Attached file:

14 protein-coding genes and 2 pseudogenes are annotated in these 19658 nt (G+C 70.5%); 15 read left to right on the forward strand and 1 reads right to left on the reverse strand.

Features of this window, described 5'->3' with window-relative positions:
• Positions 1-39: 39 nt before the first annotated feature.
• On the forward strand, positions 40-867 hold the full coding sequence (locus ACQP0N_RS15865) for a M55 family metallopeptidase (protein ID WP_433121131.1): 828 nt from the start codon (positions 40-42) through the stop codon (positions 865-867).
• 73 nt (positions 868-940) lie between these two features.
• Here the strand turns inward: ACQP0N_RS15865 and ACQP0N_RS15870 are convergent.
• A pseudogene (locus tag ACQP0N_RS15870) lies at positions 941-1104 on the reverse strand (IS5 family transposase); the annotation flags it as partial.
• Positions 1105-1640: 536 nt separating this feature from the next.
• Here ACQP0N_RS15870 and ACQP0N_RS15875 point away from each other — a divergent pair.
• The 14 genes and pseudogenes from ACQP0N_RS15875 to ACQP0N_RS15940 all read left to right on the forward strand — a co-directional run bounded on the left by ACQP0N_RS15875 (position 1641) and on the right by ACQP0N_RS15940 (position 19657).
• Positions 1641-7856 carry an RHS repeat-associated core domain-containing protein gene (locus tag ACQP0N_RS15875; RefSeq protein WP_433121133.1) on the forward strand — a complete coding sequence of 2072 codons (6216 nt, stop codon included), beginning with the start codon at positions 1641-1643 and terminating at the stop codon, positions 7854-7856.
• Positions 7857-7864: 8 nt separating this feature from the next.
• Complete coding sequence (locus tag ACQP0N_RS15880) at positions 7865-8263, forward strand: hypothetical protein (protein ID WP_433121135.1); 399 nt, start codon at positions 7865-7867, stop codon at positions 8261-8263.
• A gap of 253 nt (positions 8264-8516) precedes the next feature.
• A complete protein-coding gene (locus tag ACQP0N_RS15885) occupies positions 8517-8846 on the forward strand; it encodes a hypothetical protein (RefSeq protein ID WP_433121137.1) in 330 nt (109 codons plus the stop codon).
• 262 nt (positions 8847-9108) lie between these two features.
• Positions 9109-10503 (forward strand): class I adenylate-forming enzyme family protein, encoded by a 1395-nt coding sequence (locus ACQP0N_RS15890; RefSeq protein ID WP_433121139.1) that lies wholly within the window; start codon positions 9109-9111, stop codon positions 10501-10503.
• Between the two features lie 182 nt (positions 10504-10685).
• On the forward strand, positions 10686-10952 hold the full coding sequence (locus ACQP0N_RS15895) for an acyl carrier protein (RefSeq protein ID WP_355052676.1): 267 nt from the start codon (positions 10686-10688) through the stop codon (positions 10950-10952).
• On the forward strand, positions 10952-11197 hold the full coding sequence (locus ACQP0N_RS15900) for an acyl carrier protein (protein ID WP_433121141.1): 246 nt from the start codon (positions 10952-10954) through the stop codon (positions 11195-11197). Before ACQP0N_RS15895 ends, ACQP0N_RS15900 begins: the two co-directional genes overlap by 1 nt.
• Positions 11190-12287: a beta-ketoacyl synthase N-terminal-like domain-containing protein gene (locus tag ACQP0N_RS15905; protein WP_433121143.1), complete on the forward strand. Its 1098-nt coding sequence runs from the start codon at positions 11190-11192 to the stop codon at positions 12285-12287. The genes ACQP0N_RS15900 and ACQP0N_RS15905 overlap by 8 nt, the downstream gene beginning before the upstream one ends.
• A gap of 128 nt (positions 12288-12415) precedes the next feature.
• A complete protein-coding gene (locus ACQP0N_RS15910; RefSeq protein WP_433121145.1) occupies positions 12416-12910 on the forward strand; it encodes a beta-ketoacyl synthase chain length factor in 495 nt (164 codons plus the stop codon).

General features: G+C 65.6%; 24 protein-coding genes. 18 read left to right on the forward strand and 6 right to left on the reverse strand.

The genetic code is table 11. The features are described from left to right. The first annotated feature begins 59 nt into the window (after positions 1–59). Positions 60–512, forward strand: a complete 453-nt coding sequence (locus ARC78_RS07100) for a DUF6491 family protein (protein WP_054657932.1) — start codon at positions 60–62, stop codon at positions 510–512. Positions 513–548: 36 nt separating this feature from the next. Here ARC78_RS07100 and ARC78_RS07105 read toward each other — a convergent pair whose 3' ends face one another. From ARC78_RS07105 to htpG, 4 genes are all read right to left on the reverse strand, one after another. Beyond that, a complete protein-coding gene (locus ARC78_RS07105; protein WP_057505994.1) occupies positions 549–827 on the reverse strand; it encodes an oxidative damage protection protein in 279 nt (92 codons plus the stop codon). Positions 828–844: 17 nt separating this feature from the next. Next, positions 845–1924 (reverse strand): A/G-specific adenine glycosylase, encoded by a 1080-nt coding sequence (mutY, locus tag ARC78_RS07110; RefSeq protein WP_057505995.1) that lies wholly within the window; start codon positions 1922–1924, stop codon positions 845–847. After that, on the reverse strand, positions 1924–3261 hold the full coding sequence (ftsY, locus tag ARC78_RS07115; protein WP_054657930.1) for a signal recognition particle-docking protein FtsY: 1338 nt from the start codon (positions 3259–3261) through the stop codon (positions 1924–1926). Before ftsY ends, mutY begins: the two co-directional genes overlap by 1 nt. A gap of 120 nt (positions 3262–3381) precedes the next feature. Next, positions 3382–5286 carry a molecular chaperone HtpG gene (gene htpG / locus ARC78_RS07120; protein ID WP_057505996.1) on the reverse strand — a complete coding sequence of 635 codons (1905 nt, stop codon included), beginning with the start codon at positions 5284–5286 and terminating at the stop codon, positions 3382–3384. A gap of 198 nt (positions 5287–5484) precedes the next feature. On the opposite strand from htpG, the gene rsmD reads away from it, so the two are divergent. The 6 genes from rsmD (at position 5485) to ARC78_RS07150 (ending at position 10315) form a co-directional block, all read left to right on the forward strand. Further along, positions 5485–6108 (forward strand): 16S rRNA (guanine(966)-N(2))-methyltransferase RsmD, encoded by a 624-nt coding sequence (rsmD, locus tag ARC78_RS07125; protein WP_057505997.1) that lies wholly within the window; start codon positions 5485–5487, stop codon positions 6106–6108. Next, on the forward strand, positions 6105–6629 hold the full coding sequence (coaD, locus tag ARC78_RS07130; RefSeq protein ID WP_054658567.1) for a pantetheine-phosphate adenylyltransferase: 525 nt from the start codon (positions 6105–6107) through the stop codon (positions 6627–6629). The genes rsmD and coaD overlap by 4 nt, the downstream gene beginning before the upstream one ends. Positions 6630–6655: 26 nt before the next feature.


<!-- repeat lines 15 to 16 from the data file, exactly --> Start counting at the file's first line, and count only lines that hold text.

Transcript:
• A complete protein-coding gene (locus tag ACQP0N_RS15885) occupies positions 8517-8846 on the forward strand; it encodes a hypothetical protein (RefSeq protein ID WP_433121137.1) in 330 nt (109 codons plus the stop codon).
• 262 nt (positions 8847-9108) lie between these two features.